Monday, February 6, 2012


Chemical reactions occur when two or more elements combine and form a new substance or when a substance is broken down into its seperate elements. Chemical reactions are everywhere. Bread rising is a chemical reaction. Fireworks going off is a chemical reaction. Fire burning is (well, I suppose you've already guessed this) a chemical reaction.

Reactions often change heat. An exothermic reaction, for example, is one where the product is hotter than what went into it. If the product is cooler than its reactants, then its called an enothermic reaction. There are many different sorts of chemical reactions. If an element combines with oxygen, the reaction is an oxidation reaction. If oxygen is removed from a substance, it is called a reduction reaction. If elements other than oxygen combine, then the substance formed is called a composition reaction. If a substance is broken down, it's called a decomposition reaction. Some reactions, like rust, occur very slowly. Others happen quickly, like fireworks.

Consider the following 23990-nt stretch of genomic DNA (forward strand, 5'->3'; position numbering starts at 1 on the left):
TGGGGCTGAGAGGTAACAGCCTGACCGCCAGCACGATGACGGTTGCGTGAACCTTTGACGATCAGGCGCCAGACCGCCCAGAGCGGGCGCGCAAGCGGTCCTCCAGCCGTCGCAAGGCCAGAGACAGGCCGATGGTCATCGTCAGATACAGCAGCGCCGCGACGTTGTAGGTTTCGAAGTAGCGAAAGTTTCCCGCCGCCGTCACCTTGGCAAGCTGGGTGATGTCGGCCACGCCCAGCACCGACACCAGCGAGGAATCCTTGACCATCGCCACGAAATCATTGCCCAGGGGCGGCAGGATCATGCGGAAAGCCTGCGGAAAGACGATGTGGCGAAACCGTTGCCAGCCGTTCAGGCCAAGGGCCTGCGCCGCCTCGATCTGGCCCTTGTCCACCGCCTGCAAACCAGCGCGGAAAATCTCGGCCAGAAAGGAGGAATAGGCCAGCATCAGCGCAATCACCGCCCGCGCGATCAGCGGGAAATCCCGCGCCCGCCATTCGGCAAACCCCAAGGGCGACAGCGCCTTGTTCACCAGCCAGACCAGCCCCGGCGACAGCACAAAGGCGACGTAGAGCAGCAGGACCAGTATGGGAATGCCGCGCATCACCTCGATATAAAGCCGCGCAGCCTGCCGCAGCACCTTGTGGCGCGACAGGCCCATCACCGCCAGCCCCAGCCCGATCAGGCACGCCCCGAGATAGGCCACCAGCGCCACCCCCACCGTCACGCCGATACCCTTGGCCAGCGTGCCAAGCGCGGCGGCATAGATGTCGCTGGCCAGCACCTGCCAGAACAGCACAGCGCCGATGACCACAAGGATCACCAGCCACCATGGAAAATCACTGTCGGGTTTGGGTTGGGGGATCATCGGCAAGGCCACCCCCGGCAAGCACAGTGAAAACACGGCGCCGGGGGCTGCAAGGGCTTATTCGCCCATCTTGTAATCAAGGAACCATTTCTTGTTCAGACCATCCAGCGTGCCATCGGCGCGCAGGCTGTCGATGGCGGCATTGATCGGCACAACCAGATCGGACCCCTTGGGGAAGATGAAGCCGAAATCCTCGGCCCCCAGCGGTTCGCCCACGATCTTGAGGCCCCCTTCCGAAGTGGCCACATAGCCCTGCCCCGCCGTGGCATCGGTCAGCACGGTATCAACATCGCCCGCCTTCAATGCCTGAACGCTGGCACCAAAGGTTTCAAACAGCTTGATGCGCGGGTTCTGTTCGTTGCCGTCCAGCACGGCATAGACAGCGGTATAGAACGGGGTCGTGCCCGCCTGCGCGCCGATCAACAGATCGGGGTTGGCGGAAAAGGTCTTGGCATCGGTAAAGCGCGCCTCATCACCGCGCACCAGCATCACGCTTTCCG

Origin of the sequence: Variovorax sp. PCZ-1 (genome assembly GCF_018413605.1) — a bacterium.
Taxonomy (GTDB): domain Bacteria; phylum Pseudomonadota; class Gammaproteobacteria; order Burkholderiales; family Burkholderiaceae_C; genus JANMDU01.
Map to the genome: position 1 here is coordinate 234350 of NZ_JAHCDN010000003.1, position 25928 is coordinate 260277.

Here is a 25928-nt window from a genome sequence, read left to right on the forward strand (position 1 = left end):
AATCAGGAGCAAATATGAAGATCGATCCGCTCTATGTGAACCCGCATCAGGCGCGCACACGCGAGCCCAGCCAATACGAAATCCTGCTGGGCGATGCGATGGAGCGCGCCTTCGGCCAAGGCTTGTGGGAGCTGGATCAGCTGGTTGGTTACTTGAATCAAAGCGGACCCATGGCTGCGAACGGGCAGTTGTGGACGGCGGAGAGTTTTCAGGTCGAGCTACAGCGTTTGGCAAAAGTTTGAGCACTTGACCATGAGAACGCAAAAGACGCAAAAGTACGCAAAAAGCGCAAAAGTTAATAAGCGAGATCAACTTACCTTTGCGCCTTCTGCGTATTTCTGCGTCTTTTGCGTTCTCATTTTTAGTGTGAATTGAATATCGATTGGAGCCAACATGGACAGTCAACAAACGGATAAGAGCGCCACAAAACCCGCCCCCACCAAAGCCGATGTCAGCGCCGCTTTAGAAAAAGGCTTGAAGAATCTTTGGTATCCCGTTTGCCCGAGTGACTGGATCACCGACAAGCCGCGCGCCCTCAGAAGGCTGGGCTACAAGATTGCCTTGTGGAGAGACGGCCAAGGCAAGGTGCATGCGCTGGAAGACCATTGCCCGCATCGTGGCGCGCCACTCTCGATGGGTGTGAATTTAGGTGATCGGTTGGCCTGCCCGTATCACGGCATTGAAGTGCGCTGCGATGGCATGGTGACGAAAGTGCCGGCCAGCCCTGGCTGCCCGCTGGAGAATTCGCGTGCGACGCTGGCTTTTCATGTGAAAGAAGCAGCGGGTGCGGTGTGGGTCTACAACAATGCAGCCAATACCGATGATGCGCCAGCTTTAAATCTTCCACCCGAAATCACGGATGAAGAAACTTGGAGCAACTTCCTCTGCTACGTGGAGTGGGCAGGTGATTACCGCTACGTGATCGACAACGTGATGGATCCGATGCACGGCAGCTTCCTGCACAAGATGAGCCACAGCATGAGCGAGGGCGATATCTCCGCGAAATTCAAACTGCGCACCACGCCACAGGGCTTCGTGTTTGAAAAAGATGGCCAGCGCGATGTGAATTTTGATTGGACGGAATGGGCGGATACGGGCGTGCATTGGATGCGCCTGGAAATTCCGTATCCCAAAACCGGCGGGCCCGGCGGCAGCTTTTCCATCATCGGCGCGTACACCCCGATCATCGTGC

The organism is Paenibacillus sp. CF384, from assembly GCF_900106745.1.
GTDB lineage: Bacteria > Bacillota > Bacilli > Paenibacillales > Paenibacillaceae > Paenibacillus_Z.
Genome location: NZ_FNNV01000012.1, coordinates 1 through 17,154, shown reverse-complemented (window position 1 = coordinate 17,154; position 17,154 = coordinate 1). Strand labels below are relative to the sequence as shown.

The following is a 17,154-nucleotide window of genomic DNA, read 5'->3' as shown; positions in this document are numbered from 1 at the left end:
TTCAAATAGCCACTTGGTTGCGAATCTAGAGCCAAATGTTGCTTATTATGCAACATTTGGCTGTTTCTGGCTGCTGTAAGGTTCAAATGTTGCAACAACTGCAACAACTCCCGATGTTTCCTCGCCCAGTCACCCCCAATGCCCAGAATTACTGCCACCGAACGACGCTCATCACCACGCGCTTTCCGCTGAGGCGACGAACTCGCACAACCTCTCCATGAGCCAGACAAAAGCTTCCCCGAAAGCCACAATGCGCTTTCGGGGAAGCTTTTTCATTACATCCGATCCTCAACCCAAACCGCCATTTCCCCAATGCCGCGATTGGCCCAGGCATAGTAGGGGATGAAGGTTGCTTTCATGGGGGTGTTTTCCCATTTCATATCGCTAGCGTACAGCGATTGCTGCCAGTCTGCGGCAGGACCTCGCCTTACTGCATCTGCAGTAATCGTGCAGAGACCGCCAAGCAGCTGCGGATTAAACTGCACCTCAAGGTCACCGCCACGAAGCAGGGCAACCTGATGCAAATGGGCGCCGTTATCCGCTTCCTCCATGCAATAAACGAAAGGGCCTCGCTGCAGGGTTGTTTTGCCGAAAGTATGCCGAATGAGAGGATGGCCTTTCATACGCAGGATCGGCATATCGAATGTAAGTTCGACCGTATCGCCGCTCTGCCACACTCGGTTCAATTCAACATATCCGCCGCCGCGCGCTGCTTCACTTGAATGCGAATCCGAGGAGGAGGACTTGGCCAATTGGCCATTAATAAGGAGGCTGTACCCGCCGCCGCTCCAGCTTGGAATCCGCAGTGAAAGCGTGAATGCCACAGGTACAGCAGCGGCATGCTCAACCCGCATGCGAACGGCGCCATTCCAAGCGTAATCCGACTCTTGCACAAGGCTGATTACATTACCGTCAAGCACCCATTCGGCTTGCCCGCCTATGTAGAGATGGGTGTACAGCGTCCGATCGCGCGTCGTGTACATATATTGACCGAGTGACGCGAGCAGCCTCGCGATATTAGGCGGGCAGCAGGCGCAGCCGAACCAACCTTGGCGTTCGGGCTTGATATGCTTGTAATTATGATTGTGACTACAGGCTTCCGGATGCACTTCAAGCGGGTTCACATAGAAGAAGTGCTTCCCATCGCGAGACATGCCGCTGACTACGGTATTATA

In order for a reaction to take place, the reactants must all be in contact with each other. The size also matters. A cube of iron will rust more slowly than a sheet with the same amount of material, because the thin sheet has more surface area and the oxygen in the air can react with more iron particles. The concentration of the reactants also speeds up the reaction. The more molecules of each reactant, the more likely they are to come in contact and react. Heat can also increase the speed of the reaction, because it causes the heat causes the molecules to move more quickly. Adding a catalyst can also help. A catalyst speeds up the reaction, but is not used up.

No comments:

Post a Comment